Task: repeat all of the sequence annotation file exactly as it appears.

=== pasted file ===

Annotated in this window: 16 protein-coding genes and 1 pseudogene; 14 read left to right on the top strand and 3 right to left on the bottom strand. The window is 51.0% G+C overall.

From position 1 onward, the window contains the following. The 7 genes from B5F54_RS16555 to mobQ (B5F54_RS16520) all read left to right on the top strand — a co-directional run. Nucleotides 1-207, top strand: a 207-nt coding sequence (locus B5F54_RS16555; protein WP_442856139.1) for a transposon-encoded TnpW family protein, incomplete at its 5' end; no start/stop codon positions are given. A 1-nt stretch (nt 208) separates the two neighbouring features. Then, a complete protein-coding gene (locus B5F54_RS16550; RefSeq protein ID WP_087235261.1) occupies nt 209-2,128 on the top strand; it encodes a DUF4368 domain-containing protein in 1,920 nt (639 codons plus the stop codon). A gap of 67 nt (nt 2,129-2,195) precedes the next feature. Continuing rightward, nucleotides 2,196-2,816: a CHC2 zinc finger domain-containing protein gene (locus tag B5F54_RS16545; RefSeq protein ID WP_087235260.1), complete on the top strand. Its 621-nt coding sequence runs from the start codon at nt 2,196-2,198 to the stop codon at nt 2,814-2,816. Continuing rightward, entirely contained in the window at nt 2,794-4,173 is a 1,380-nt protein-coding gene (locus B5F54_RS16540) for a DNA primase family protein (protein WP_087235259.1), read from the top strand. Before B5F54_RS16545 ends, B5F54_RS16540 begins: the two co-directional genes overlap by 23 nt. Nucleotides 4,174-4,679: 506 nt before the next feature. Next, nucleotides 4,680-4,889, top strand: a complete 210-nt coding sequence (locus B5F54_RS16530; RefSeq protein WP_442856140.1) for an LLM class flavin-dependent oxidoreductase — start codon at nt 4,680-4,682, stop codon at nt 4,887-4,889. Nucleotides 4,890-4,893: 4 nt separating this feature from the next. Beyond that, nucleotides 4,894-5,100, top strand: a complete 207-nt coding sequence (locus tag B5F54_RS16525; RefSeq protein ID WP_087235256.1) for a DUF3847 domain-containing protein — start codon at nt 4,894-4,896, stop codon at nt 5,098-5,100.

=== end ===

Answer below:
Annotated in this window: 16 protein-coding genes and 1 pseudogene; 14 read left to right on the top strand and 3 right to left on the bottom strand. The window is 51.0% G+C overall.

From position 1 onward, the window contains the following. The 7 genes from B5F54_RS16555 to mobQ (B5F54_RS16520) all read left to right on the top strand — a co-directional run. Nucleotides 1-207, top strand: a 207-nt coding sequence (locus B5F54_RS16555; protein WP_442856139.1) for a transposon-encoded TnpW family protein, incomplete at its 5' end; no start/stop codon positions are given. A 1-nt stretch (nt 208) separates the two neighbouring features. Then, a complete protein-coding gene (locus B5F54_RS16550; RefSeq protein ID WP_087235261.1) occupies nt 209-2,128 on the top strand; it encodes a DUF4368 domain-containing protein in 1,920 nt (639 codons plus the stop codon). A gap of 67 nt (nt 2,129-2,195) precedes the next feature. Continuing rightward, nucleotides 2,196-2,816: a CHC2 zinc finger domain-containing protein gene (locus tag B5F54_RS16545; RefSeq protein ID WP_087235260.1), complete on the top strand. Its 621-nt coding sequence runs from the start codon at nt 2,196-2,198 to the stop codon at nt 2,814-2,816. Continuing rightward, entirely contained in the window at nt 2,794-4,173 is a 1,380-nt protein-coding gene (locus B5F54_RS16540) for a DNA primase family protein (protein WP_087235259.1), read from the top strand. Before B5F54_RS16545 ends, B5F54_RS16540 begins: the two co-directional genes overlap by 23 nt. Nucleotides 4,174-4,679: 506 nt before the next feature. Next, nucleotides 4,680-4,889, top strand: a complete 210-nt coding sequence (locus B5F54_RS16530; RefSeq protein WP_442856140.1) for an LLM class flavin-dependent oxidoreductase — start codon at nt 4,680-4,682, stop codon at nt 4,887-4,889. Nucleotides 4,890-4,893: 4 nt separating this feature from the next. Beyond that, nucleotides 4,894-5,100, top strand: a complete 207-nt coding sequence (locus tag B5F54_RS16525; RefSeq protein ID WP_087235256.1) for a DUF3847 domain-containing protein — start codon at nt 4,894-4,896, stop codon at nt 5,098-5,100.